WASHINGTON — A teen-age girl's gripping account Wednesday of being forced at age 10 to have sex in a hotel room with Branch Davidian cult leader David Koresh effectively muted criticism of federal law enforcement agents on the first day of congressional hearings into the tragic 1993 siege of the cult's compound near Waco, Tex.
Speaking in a soft yet determined voice, Kiri Jewell, now 14, recalled that she was about 7 when Koresh first notified her on a Southern California recreational outing that she would become one of his wives. Jewell said that she was taught how to place a gun inside her mouth to commit suicide.
Her testimony before a silent, jam-packed committee room on Capitol Hill instantly transformed a boisterous, rude proceeding filled with partisan bickering. Republicans, who had scheduled eight days of hearings to attack the government's decision to raid the Davidian compound in assaults that led to the deaths of more than 80 sect members and four federal agents, were stunned by Jewell's allegations against Koresh.
Democratic leaders, who earlier protested that the proceedings were politically tainted by the "surreptitious" involvement of the National Rifle Assn. in the preparation of testimony and witnesses, had called Jewell to testify.
"The Republicans made their own bed, equating David Koresh with federal law enforcement," said a clearly satisfied Rep. Charles E. Schumer (D-N.Y.), ranking minority member of the House Judiciary subcommittee on crime. "And now they have to lay in it."
Republicans were frustrated by Jewell's testimony. They had hoped to focus the day's attention on the shortcomings of a legal affidavit used by the Bureau of Alcohol, Tobacco and Firearms to obtain a warrant to search the Davidian complex for unlawful firearms and explosives. Among the criticisms raised during testimony was a listing in the affidavit of child abuse allegations--a crime outside the jurisdiction of the ATF.
"This is a sympathetic witness to an issue that has nothing to do with this hearing," said Rep. Steven H. Schiff (R-N.M.), who conceded in an interview that a disproportionate amount of attention had been drawn away from law enforcement's performance of its duties at Waco. He added: "So details about under-age sex are going to get more attention than a faulty search warrant."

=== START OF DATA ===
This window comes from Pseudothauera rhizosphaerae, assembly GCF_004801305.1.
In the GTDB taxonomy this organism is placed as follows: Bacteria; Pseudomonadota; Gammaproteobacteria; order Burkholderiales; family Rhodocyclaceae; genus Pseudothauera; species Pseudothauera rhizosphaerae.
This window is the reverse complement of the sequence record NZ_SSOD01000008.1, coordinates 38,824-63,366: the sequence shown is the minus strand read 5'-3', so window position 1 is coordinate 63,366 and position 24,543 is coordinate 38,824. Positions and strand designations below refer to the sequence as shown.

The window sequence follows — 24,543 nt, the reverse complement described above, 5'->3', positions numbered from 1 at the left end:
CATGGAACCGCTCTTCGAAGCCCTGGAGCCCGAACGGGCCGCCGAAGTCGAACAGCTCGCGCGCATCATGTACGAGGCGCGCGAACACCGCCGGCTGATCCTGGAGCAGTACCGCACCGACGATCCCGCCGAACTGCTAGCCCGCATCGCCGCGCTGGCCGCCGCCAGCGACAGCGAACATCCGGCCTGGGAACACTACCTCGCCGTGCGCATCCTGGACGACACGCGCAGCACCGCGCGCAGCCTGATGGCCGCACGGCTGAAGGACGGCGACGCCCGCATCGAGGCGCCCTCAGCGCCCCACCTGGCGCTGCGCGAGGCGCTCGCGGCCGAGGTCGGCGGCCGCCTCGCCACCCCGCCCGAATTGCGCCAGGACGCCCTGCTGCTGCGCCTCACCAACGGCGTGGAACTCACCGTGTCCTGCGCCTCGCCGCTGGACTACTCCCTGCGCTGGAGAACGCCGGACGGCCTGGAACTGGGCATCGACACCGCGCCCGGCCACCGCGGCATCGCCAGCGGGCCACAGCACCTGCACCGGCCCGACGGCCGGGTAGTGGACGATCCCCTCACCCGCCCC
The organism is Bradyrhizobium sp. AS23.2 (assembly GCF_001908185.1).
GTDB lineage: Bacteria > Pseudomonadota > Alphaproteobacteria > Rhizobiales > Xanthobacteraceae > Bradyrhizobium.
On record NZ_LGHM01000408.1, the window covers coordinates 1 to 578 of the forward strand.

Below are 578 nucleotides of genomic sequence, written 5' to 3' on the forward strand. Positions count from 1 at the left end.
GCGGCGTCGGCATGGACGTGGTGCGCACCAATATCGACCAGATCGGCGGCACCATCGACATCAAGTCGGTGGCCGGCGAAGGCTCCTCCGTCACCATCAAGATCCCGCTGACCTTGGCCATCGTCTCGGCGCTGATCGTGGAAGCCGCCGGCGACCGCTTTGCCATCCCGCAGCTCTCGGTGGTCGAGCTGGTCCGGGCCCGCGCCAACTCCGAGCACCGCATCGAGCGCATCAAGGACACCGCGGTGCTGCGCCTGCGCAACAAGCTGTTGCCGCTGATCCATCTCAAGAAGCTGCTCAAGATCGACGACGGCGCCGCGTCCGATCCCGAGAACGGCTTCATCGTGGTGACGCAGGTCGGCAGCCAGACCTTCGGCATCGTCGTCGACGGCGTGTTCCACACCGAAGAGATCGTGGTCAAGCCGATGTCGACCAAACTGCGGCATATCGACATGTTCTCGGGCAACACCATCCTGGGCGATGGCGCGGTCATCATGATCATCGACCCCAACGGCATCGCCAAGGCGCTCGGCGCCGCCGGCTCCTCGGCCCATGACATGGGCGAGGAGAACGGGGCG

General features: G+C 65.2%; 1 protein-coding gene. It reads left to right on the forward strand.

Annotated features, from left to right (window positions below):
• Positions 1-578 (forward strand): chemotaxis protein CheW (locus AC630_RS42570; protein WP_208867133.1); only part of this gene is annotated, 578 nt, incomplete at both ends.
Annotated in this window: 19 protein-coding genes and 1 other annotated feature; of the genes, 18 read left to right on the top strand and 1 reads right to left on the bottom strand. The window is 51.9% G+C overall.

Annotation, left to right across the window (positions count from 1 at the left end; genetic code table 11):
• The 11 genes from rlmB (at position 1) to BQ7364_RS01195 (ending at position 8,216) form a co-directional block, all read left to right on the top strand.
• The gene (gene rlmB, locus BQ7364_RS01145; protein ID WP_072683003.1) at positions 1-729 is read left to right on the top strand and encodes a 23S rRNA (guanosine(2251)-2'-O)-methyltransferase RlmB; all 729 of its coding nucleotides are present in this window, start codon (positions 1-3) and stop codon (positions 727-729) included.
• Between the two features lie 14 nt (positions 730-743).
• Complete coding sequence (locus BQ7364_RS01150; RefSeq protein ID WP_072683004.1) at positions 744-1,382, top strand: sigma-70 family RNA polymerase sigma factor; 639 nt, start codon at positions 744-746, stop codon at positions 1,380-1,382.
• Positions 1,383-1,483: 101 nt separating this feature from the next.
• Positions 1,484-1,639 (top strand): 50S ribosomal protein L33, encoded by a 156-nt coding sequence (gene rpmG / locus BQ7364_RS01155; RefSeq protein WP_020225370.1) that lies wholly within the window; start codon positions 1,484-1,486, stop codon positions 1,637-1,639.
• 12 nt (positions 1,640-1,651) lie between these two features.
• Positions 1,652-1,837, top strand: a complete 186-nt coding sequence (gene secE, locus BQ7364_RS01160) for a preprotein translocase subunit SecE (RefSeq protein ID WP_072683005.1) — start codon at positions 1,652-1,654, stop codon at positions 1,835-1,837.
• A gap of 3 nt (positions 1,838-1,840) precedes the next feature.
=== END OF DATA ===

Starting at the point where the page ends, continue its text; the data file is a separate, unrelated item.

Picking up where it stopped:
Rep. John Shadegg (R-Ariz.) called the emphasis placed on child abuse allegations "a major distraction."
The hearing kicked off with a government prosecutor asserting that Koresh had scripted an apocalyptic theology that directly led to the deaths of sect members and government agents.
But the two House subcommittees jointly conducting the hearings also heard testimony that the government could have avoided a violent confrontation by accepting Koresh's invitation to inspect weapons at his Mount Carmel Center or by arresting him on at least three separate occasions when he left the compound in the weeks leading up to the initial raid on Feb. 28, 1993, that prompted the longest and deadliest standoff in U.S. law enforcement history.
The start of the hearings that will examine the conduct of the ATF, FBI and Justice Department during the 51-day siege erupted in bitter partisan bickering when Democrats claimed they had evidence that the NRA had paid explosive experts conducting research for the joint committee and that NRA lawyers were selected to testify without revealing their affiliation with the pro-gun lobby. In addition, a potential witness earlier had disclosed that she was interviewed by an NRA employee who identified herself as a committee staff member.
"This hearing is not for the American people," Rep. John Conyers Jr. (D-Mich.) said in a prepared statement. "It is by, for and about the National Rifle Assn. This hearing is an attempt to repeal the assault weapons ban by tearing down the agencies that enforce that ban."
Republican leaders of the joint committee--composed of the House Judiciary subcommittee on crime and the Government Reform and Oversight subcommittee on national security, international affairs and criminal justice--refused a request by Democrats to fully investigate the NRA's role in the hearings.
More than two years after the Davidian complex burned to the ground, much remains in doubt about the events leading up to the siege.
The hearings are expected to focus on central questions such as:
* Why did ATF agents decline Koresh's offer to search the premises of the Davidian compound during their investigation into weapons violations?
* Did the ATF intentionally mislead the U.S. Army when it claimed that the Davidian complex contained a drug lab so that it could obtain the use of military equipment and personnel?
* Did ATF agents in helicopters fire on the Davidian complex?
* Why did the FBI cease to engage in good-faith negotiations with Koresh during the standoff?
* Did FBI officials mislead Atty. Gen. Janet Reno in seeking her approval to launch a tear gas assault on the residence?